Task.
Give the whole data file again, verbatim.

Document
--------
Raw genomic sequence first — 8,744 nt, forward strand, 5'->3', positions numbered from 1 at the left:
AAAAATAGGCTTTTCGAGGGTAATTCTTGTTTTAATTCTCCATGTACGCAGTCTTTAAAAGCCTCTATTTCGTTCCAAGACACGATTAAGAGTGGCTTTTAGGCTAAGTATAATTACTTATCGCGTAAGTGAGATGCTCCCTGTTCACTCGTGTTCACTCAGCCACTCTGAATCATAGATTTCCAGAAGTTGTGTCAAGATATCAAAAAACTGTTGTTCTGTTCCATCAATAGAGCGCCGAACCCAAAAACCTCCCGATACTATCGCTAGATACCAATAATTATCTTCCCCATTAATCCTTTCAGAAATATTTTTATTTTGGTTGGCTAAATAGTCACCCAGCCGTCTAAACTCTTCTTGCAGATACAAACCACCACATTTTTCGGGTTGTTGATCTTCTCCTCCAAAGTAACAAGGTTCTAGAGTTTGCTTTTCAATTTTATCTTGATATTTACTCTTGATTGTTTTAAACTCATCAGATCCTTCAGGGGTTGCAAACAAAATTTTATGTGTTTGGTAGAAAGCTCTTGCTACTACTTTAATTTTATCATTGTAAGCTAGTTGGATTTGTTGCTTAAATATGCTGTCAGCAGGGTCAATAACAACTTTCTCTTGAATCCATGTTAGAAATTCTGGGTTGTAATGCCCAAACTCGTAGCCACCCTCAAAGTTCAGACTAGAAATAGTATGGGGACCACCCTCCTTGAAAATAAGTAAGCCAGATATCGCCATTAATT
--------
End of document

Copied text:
Raw genomic sequence first — 8,744 nt, forward strand, 5'->3', positions numbered from 1 at the left:
AAAAATAGGCTTTTCGAGGGTAATTCTTGTTTTAATTCTCCATGTACGCAGTCTTTAAAAGCCTCTATTTCGTTCCAAGACACGATTAAGAGTGGCTTTTAGGCTAAGTATAATTACTTATCGCGTAAGTGAGATGCTCCCTGTTCACTCGTGTTCACTCAGCCACTCTGAATCATAGATTTCCAGAAGTTGTGTCAAGATATCAAAAAACTGTTGTTCTGTTCCATCAATAGAGCGCCGAACCCAAAAACCTCCCGATACTATCGCTAGATACCAATAATTATCTTCCCCATTAATCCTTTCAGAAATATTTTTATTTTGGTTGGCTAAATAGTCACCCAGCCGTCTAAACTCTTCTTGCAGATACAAACCACCACATTTTTCGGGTTGTTGATCTTCTCCTCCAAAGTAACAAGGTTCTAGAGTTTGCTTTTCAATTTTATCTTGATATTTACTCTTGATTGTTTTAAACTCATCAGATCCTTCAGGGGTTGCAAACAAAATTTTATGTGTTTGGTAGAAAGCTCTTGCTACTACTTTAATTTTATCATTGTAAGCTAGTTGGATTTGTTGCTTAAATATGCTGTCAGCAGGGTCAATAACAACTTTCTCTTGAATCCATGTTAGAAATTCTGGGTTGTAATGCCCAAACTCGTAGCCACCCTCAAAGTTCAGACTAGAAATAGTATGGGGACCACCCTCCTTGAAAATAAGTAAGCCAGATATCGCCATTAATT